Can Keyboard Wrist Rests Prevent Carpal Tunnel? Are They Worth Using?

A woman experiencing wrist pain while typing.
JPC-PROD/Shutterstock

People who spend their days typing might notice some stiffness or tingling in their wrists. These are early warning signs of carpal tunnel—the great boogeyman of all who work at a computer. And while wrist rests can reduce your chance of wrist injury, are they really as helpful as people say?

Wrist Rests Are Helpful, Sort of

What causes carpal tunnel syndrome? According to the NIH, it’s usually the result of long-term wrist injury. The tissues in your wrists slowly swell up after years of neglect, getting so irritated that they press your median nerve, causing pain and tingling.

But carpal tunnel isn’t caused by typing. The wrist injuries that you get at a desk come from years of pressure, strain, and reduced blood flow. Put your fingers in a typing position and just look where your wrists fall. They’re pressing against your desk, right? The same thing happens when you use your mouse. And, if you slouch like me, you might notice that all of your upper body weight is going straight into your wrists. That’s no good!

A wrist rest is an obvious solution to this problem. It cushions your wrists and helps to reduce strain. According to the CCOHS (the Canadian OSHA), wrist rests lower your risk of developing a wrist injury. Great, so that’s that!

Hold on. Wrist rests are just cushions for your wrists. They don’t solve the problems that lead to injuries like carpal tunnel. You’re still bending your wrists and pushing them into a table. A wrist rest might reduce your chance of injury, but it isn’t a be-all-end-all solution. So, what now?

Ideally, Your Wrists Should Float Above the Desk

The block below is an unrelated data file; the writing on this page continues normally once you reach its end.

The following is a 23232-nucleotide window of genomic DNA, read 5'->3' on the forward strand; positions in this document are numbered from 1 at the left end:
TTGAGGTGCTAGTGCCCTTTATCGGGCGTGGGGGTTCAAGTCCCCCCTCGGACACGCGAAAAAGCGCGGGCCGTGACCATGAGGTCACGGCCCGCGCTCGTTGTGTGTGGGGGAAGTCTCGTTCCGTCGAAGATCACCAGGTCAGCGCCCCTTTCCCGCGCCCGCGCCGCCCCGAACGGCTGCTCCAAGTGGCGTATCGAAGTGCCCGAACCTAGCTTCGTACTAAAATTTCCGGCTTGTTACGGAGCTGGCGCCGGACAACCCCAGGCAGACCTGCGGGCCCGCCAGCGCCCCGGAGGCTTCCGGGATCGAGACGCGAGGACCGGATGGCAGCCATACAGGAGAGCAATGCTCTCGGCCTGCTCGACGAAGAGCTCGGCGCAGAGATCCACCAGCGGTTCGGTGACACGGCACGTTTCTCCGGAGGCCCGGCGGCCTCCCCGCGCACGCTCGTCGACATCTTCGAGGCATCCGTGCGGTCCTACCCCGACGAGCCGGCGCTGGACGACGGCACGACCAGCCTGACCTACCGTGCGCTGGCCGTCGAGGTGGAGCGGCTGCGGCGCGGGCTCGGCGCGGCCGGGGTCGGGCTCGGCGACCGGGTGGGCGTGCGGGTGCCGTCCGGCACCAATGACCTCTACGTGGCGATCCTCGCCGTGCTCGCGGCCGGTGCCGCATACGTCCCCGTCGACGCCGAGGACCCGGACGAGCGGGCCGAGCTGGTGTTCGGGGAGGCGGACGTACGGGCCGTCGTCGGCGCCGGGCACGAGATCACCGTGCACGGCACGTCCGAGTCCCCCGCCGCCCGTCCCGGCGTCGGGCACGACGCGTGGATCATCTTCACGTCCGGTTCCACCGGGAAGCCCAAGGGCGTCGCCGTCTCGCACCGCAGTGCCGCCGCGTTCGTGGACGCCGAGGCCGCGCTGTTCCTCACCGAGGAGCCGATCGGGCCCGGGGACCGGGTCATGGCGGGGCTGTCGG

A woman practicing poor typing posture.
An example of poor typing posture. pathdoc/Shutterstock

“Resting” your wrists while typing or using a mouse, in the long term, raises your risk for carpal tunnel or other wrist injuries. A wrist rest might reduce the strain that you put on your wrists, but it won’t fully protect you from long-term wrist injury.

So, how do you type without hurting your wrists? Ergonomics experts and OSHA agree that you should keep your wrists in a neutral position while typing or using a mouse. They shouldn’t bend at all—in fact, your wrists should “float” above the desk and stay even with your palms and forearm.

I know, it sounds like a massive pain in the neck. But according to CCOHS, “floating” your wrists can actually reduce neck, back, and shoulder strain. Proper typing posture forces you to sit up straight and helps protect your entire body from long-term injury, not just your wrists.

If you have trouble finding a comfortable position, try adjusting your chair and plant your feet flat on the floor. Chairs with adjustable elbow rests can also support your arms while typing. And of course, frequent breaks can help you maintain good posture throughout your workday.

Should You Buy Wrist Rests?

A photo of the Gilmars wrist rest set.
Gilmars

Some people have a natural gift for posture. Others, like you and me, have to work for it. Sitting up straight isn’t always easy, and typing with “floating” wrists is even more difficult. So, until you’re an icon of posture, I suggest using a wrist rest.

Again, a wrist rest won’t completely save you from carpal tunnel or other wrist injuries. But a plush piece of gel is a lot easier on your wrists than the edge of a desk. If you’re at the computer a lot, then a cheap set of keyboard and mouse rests can help you reduce wrist strain when posture goes by the wayside. An ergonomic keyboard and mouse may be a worthwhile investment, too, as they can force you to use better posture at your desk.

An Affordable Wrist Rest Set

Leyouyou520 Black PC Keyboard Cushion Foam Pad Wrist Arm Hands Rest Support Comfort Platform

An inexpensive set of wrist rests will help alleviate some of the strain that you put on your wrists when you forget about posture.

Andrew Heinzman Andrew Heinzman
Andrew is a writer for Review Geek and its sister site, How-To Geek. Like a jack-of-all-trades, he handles the writing and image editing for a mess of tech news articles, daily deals, product reviews, and complicated explainers. Read Full Bio »

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